A Crash Course in LOLCODE 🐱
A Crash Course in LOLCODE
OHAI! This is a crash course in the beautiful programming language known as LOLCODE! LOLCODE is a great language, and while it is similar to many other programming languages, trying to learn it may confuse some people because of the syntax. For this tutorial, any time I say
[variable], as long as I'm not talking about initializing a variable, you can put a value instead.
Creating a new program
To begin a program, you need to have the line
HAI 1.2. This will declare that it's a LOLCODE program that's written in LOLCODE 1.2. The last line in the program must be
There are two different ways of doing commenting -
OBTW. The differences are shown below:
The indentation is not necessary, but it makes it easier to read.
Variables are dynamically typed in LOLCODE, so you don't have to give them a type when declared. To declare a variable, use
I HAS A [variable]. However, if you do want to give it a type, you can use
I HAS A [variable] ITZ A [type]. There are 4 usable types of variables:
- TROOF (a boolean -
FAIL, corresponding to true or false.)
- NUMBR (an integer - whole numbers)
- NUMBAR (a float - decimal places)
- YARN (a string - text, defined by "")
Variable names are case-sensitive, so INT is different from Int. You can use capital and lowercase letters, underscores, and numbers - as long as neither underscores nor numbers begin the variable name. To assign one variable to another, use
[variable 1] R [variable 2].
It's very simple to concatenate YARNS in LOLCODE - you use
SMOOSH [variables to concatenate, seperated by AN] MKAY. It will cast any input given to it to a YARN before concatenating. See below for an example.
There are a couple different ways of casting a variable from 1 type to another. The first is
MAEK [variable] A [type]. This will attempt to cast from whatever type the variable is to the desired type. However, this will not work if it's illogical - for instance, trying to cast letters into a NUMBR or NUMBAR. To cast a variable to a different type and save the output in a different variable, use
[variable 1] R MAEK [variable 2] A [type].
There are 3 different types of expressions in LOLCODE - Math, Boolean, and Comparison. The basic form for all expressions is either
[expression] [variable] or
[expression] [variable1] AN [variable2].
In LOLCODE, you have all the typical expression types - addition, subtraction, multiplication, division, and modulus (remainder), as well as some less-common ones - min (returns the value of the smaller of 2 variables) and max (returns the value of the larger of 2 variables). If either variable is a YARN and has a decimal, it is cast to a NUMBAR for the calculation. If it doesn't have a decimal, it's cast to a NUMBR. If both variables used are NUMBRs, then integer math is performed. If one or both are NUMBARS, floating floating point math is invoked. See below for a list of math expressions:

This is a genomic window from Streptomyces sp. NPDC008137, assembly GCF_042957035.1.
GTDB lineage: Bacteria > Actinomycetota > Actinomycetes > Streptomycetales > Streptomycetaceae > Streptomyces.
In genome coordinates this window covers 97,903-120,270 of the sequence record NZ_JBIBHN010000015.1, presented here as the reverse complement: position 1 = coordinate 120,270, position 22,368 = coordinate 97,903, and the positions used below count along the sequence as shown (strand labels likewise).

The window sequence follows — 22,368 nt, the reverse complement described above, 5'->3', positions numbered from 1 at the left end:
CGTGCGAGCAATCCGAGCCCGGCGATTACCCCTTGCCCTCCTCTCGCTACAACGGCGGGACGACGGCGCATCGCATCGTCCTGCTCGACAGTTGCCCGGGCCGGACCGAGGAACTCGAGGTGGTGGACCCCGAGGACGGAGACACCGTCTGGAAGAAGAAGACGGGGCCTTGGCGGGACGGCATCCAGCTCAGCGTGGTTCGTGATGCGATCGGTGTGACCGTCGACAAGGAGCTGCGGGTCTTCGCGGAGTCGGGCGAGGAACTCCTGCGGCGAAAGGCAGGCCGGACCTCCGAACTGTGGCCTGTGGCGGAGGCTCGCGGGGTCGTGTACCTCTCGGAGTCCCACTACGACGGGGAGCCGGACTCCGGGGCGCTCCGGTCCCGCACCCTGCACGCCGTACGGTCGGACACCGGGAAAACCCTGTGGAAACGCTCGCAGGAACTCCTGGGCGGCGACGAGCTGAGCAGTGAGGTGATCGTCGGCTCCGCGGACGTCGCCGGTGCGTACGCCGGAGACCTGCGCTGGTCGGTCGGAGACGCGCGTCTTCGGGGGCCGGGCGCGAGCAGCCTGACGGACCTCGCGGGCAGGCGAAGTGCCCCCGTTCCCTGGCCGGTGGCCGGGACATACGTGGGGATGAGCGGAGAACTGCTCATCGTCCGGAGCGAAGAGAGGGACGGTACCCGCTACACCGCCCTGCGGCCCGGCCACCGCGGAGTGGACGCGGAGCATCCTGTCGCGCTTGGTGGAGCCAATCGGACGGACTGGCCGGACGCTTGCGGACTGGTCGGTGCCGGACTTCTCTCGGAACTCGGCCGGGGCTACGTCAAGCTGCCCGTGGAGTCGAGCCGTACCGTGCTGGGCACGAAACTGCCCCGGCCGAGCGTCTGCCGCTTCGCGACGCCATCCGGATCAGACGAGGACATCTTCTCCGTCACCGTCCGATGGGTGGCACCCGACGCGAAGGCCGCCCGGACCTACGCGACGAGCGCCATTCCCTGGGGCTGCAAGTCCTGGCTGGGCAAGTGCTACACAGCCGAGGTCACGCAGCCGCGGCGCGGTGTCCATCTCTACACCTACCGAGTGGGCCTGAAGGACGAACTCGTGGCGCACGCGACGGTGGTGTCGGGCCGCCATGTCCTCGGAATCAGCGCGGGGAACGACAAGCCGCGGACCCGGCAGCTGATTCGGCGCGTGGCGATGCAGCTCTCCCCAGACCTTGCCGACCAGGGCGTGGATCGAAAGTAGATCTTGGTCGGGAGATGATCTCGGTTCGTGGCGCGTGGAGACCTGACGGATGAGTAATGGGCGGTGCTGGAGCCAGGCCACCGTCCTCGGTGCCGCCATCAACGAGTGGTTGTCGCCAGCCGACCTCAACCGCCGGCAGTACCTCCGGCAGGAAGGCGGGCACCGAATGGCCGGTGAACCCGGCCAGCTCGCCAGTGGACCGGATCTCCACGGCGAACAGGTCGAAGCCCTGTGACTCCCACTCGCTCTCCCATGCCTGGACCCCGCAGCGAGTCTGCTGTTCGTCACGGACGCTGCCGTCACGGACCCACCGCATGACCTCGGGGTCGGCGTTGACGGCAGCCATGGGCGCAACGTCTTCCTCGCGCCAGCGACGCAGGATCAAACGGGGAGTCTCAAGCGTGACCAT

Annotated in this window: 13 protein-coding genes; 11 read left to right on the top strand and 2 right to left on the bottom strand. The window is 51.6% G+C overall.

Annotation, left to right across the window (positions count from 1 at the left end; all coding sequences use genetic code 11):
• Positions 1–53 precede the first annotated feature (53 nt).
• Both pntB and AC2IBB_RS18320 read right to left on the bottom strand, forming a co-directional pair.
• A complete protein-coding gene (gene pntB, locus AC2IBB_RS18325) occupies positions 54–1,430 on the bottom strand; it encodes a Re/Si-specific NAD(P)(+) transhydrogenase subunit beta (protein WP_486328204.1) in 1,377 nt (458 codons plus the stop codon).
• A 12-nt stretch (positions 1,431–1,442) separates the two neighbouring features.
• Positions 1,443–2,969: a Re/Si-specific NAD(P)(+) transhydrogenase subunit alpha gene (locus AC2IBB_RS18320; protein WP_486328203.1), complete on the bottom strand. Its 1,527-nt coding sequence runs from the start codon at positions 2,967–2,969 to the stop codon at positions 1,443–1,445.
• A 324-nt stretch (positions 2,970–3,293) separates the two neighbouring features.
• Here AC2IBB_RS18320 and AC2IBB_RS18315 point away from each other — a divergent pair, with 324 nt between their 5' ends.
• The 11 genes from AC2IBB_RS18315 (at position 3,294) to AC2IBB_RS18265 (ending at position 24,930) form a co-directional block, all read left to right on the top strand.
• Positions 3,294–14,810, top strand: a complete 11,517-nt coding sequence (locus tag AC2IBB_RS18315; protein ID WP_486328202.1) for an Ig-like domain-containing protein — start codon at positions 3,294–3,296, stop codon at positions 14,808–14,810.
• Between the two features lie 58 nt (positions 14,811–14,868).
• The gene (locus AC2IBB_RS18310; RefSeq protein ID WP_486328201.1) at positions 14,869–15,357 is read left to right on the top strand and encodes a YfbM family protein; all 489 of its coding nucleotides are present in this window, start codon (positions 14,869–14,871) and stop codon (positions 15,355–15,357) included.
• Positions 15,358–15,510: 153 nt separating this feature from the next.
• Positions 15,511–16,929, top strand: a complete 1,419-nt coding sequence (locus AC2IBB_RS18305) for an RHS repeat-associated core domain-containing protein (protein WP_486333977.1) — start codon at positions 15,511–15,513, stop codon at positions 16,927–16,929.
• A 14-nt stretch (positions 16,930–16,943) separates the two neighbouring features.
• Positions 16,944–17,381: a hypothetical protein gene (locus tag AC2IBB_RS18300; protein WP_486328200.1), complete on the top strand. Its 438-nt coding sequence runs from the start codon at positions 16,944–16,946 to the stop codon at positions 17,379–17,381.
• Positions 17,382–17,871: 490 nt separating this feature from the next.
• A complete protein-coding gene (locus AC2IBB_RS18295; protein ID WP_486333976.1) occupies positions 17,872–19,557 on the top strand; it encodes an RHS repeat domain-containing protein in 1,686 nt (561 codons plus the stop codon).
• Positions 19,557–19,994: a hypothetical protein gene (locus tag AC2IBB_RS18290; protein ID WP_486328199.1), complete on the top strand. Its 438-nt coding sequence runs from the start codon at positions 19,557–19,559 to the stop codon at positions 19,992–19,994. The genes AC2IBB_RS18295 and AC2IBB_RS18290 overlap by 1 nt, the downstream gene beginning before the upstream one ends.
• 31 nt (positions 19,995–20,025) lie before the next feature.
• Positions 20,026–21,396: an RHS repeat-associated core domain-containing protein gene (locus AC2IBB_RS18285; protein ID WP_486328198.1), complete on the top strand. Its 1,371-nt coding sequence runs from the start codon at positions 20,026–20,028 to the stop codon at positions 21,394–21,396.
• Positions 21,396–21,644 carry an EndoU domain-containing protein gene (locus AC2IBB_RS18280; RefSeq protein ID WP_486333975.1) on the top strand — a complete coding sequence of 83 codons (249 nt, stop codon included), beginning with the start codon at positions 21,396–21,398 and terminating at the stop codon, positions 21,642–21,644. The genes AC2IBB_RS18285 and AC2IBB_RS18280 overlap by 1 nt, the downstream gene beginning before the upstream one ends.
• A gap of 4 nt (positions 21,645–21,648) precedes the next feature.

The boolean expressions work pretty much as you would expect, comparing WINs and FAILs. You can use and, or, xor, and not. Any value passed to this is cast to a TROOF. See below for the complete list:
This is very similar to boolean expressions - it takes in 2 variables and checks if they're either the same or different. However, it doesn't have to be 2 TROOFS, but they do have to be the same type. "9" and 9 will NOT be recognized as the same. See below for examples
To output text, you have to use the
VISIBLE [output] command. This can also be used with variables by using
VISIBLE [variable]. See below for examples:
To get input from the user, you can use
GIMMEH [variable]. For this, you MUST specify a variable because that is where the output is stored. GIMMEH stores input as a YARN, so if you want to get a NUMBR or NUMBAR you have to cast it as such.
Creating conditionals is fairly straightforward in LOLCODE. There are 2 basic formats - one utilizing TROOFs, and one utilizing other types of variables. To create a conditional using TROOFs, use the following:
To create a conditional using other variable types is a little more involved. Basically,
OMG [value] is the same as checking if the expression is equal to [value], and
OMGWTF is an else. To end a statement, you must put GTFO.
Loops are a somewhat confusing beast at first, but actually aren't that hard. First, you need
IM IN YR [label for the loop - I would recommend just calling it LOOP]. Then, if you want to increase the iterator variable have
UPPIN YR [variable], and if you want to decrease the iterator variable have
NERFIN YR [variable]. Finally, if you want to go until a certain value, use
TIL [expression], and if you want to go while a certain expression is true, use
WILE [expression]. To end the loop, use
IM OUTTA YR [label]. See below for an example:
Aaaand that's pretty much everything I could possibly find on the internet about LOLCODE... There is documentation for functions and BUKKITs (arrays), but I couldn't get them to work and so I decided against detailing them. If you still want MOAR LOLCODE documentation, go here, here, or here. If you want a fairly simple random python with turtle spiral generator, go check out my tutorial for that here. If you want a super long tutorial about how to make your own game using only python with turtle graphics, go here. If you liked this tutorial, feel free to leave an upvote. Thanks! :)
ITS DA TWOOF
DIFFRINT [variable 1] AN BIGGR OF [variable 1] AN [variable 2] BTW variable 1 > variable 2
DIFFRINT [variable 1] AN SMALLR OF [variable 1] AN [variable 2] BTW variable 1 < variable 2
I think it's the other way around:
(a != max(a, b) --> a < b)
(a != min(a, b) --> a > b)